Wasp is a term applied to stinging insects in the division Aculeata of the order Hymenoptera, which also includes ants and bees.
Wasp is a term applied to stinging insects in the division Aculeata of the order Hymenoptera, which also includes ants and bees. In common usage, a number of parasitic and gall-forming Hymenoptera (division Parasitica) are also referred to as wasps. This terminology is rather loose when it comes to discussing these insects scientifically. This article approaches the subject entomologically.
All wasps generally have an abdomen somewhat narrowed at the base (the so-called wasp-waist), a body with simple hairs (contrasting with the branched hairs of bees) and an ovipositor that may be modified into a sting. Most wasps have 2 pairs of membranous wings, although some forms are wingless. Wasps vary in size from tiny parasites, or parasitoids, less than 1 mm long to large predators 35 mm long. These insects are distributed throughout Canada.
The division Aculeata includes some 500 species of stinging wasps, and it has been suggested that another 200 or so have yet to be recorded by entomologists. Velvet ants (family Mutillidae) are parasites of ground-nesting wasps and bees. They live mostly in arid areas of southwestern Canada. They are brightly coloured, hairy wasps; the wingless females can give a very painful sting.
The mud daubers (family Sphecidae) are often conspicuous. They gather pellets of mud that they fashion into nest cells and provision with spiders or grasshoppers as food for their young. In the same family as mud daubers are thread-waisted wasps, digger wasps, sand wasps and others. These too are predatory and catch a diversity of prey, including grasshoppers, true bugs, flies, ants and bees. It is the females of all these wasps that capture and sting their prey, then take it back to their nests where they lay eggs on the living but paralyzed prey. The wasp larvae hatch and devour the prey.
Included in the family Vespidae are the social wasps, which are perhaps the best known Aculeates after the bees. The familiar paper nests constructed by these insects house complex societies of a few dozen (eg, the open comb, paper nests of genus Polistes commonly seen under the eaves of houses and garages) to over a thousand individuals, as in hornets and yellow jackets. They are mostly predatory, but may often be found feeding on nectar from flowers and floral buds.
The diversity of parasitic and gall wasps in Canada is great. The number of known species is about 6000, but rises to an estimated 16 000 or more if those that are still unknown are included. Unlike most parasites, the parasitic wasps kill their hosts in feeding. Thus, they are often referred to as parasitoids.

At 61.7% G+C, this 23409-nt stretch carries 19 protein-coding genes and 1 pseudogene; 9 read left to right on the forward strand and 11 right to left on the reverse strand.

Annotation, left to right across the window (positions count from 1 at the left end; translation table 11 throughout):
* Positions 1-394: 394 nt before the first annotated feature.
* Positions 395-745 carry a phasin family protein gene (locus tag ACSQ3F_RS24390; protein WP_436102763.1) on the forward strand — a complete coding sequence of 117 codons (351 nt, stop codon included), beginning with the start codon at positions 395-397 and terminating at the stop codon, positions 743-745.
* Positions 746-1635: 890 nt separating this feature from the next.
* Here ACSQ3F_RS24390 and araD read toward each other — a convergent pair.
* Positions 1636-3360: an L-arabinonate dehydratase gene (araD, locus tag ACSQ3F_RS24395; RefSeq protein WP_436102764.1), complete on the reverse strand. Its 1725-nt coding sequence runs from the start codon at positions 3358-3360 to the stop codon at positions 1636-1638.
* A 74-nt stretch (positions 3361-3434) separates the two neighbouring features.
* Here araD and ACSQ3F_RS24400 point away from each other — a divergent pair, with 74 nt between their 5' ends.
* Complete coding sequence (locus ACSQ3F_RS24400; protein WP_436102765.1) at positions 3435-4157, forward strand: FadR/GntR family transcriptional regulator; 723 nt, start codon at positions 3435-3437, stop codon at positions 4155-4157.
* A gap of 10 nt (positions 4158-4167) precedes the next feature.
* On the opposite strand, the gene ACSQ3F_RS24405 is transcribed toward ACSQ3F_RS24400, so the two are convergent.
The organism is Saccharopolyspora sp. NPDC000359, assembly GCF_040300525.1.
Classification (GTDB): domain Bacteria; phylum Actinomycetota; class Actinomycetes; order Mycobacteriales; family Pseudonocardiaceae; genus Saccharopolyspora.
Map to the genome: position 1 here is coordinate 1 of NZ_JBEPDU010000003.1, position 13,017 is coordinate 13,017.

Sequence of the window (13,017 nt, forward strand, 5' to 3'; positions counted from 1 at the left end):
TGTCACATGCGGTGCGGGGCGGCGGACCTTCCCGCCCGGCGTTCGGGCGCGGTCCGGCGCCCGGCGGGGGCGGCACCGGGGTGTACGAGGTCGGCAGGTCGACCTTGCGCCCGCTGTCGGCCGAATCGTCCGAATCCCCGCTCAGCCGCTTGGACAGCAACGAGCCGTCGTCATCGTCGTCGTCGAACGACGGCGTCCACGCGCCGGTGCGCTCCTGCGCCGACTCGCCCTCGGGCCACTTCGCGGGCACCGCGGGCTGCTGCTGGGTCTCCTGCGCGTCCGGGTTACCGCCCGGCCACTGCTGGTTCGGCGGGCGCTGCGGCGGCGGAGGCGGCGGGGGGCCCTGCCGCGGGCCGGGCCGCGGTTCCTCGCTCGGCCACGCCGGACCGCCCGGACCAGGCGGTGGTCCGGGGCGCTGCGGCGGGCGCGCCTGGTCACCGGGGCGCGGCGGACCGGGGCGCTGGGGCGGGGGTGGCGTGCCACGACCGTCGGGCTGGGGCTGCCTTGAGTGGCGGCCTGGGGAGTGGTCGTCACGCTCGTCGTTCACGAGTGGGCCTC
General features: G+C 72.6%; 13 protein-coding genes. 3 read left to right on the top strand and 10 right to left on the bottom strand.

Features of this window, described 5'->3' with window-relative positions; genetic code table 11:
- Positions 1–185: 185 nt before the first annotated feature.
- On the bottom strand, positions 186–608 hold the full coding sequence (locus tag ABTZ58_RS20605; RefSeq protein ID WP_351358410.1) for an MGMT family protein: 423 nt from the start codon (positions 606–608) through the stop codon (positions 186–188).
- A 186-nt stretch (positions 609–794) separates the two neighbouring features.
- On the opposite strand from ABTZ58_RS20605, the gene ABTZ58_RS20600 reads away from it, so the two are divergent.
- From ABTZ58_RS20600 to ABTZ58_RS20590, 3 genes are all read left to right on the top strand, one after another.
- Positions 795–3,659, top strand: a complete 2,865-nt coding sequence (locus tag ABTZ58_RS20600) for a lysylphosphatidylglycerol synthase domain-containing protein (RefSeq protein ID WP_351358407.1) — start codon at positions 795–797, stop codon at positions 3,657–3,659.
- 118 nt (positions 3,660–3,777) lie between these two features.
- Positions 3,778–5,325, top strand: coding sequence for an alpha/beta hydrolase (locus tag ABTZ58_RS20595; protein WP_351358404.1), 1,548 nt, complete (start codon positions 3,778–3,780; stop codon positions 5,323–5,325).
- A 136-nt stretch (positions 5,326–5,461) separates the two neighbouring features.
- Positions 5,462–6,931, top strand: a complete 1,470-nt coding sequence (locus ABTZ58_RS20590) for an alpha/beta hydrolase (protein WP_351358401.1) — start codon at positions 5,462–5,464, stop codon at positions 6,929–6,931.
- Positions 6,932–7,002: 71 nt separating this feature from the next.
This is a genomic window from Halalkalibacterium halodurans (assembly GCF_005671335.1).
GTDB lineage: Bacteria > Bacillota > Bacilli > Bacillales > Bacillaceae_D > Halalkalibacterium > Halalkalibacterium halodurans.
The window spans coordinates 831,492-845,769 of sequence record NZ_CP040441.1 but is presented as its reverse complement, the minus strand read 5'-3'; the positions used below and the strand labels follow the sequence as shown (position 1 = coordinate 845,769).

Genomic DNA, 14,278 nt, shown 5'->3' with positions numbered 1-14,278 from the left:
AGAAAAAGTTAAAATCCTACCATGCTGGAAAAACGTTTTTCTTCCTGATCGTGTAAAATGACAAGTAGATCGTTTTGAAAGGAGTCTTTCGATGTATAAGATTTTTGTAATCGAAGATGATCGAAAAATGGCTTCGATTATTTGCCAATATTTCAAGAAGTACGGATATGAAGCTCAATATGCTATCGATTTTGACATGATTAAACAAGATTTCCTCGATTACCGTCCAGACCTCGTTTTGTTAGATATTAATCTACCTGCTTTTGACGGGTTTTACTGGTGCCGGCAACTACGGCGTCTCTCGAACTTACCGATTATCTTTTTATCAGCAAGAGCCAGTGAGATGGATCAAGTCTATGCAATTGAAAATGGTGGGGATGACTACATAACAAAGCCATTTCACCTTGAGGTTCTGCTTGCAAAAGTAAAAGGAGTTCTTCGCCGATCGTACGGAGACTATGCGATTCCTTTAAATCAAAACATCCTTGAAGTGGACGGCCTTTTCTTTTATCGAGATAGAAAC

Such a large and diverse insect group exhibits great variation in lifestyles and habitats. Most of the tiny parasitic wasps are quite poorly known. They attack immature stages of butterflies and moths (caterpillars and pupae) and a variety of other insects, including beetles, true bugs, aphids and flies. The larvae of a few species feed on their hosts that have been paralyzed by the egg-laying female from the outside (ectoparasitically), but most feed endoparasitically after the eggs are laid within the host. Some, such as the family Trichogrammatidae, are so small as to be able to develop within a single egg of a moth.
Among the ichneumon wasps (family Ichneumonidae) are larger species often recognized by their elongate and threadlike ovipositors. As a family, they are very diverse in size, and most feed endoparasitically on caterpillars or pupae. Again, the biology of most species is poorly known.
There are numerous other families of parasitic wasps in some 8 superfamilies. The gall wasps (family Cynipidae) are not parasitoids, but live in characteristic galls on plant leaves and stems, in which their larvae feed and develop. It is the presence of the cynipid eggs and larvae that causes the plant to grow the characteristic gall. Often, a complex of other insects becomes associated with the galls and the larval cynipids.
Relationship with Humans
Most wasps are beneficial, being parasites or predators of other insects. A number of species of parasitoids are reared and released for the biological control of insect pests for crop and forest protection.
Howard E. Evans, Wasp Farm (1963); J.P. Spradbury, Wasps: An Account of the Biology and Natural History of Social and Solitary Wasps (1973).